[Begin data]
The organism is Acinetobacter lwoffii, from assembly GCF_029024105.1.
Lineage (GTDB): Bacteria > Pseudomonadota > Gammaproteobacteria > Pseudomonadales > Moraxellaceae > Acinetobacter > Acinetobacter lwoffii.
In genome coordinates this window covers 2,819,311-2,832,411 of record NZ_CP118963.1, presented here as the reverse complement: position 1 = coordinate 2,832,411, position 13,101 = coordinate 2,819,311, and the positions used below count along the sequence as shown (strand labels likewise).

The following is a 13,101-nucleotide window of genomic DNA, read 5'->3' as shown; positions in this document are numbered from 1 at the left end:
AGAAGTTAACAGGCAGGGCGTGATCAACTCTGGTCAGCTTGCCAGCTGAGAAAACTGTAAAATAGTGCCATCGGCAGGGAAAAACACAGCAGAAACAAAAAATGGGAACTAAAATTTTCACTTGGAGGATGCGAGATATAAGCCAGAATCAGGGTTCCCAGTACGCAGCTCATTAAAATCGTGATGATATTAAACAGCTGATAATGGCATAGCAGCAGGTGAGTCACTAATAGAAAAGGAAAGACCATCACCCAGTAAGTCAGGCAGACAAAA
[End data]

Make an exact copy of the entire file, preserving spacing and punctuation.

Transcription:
The organism is Acinetobacter lwoffii, from assembly GCF_029024105.1.
Lineage (GTDB): Bacteria > Pseudomonadota > Gammaproteobacteria > Pseudomonadales > Moraxellaceae > Acinetobacter > Acinetobacter lwoffii.
In genome coordinates this window covers 2,819,311-2,832,411 of record NZ_CP118963.1, presented here as the reverse complement: position 1 = coordinate 2,832,411, position 13,101 = coordinate 2,819,311, and the positions used below count along the sequence as shown (strand labels likewise).

The following is a 13,101-nucleotide window of genomic DNA, read 5'->3' as shown; positions in this document are numbered from 1 at the left end:
AGAAGTTAACAGGCAGGGCGTGATCAACTCTGGTCAGCTTGCCAGCTGAGAAAACTGTAAAATAGTGCCATCGGCAGGGAAAAACACAGCAGAAACAAAAAATGGGAACTAAAATTTTCACTTGGAGGATGCGAGATATAAGCCAGAATCAGGGTTCCCAGTACGCAGCTCATTAAAATCGTGATGATATTAAACAGCTGATAATGGCATAGCAGCAGGTGAGTCACTAATAGAAAAGGAAAGACCATCACCCAGTAAGTCAGGCAGACAAAA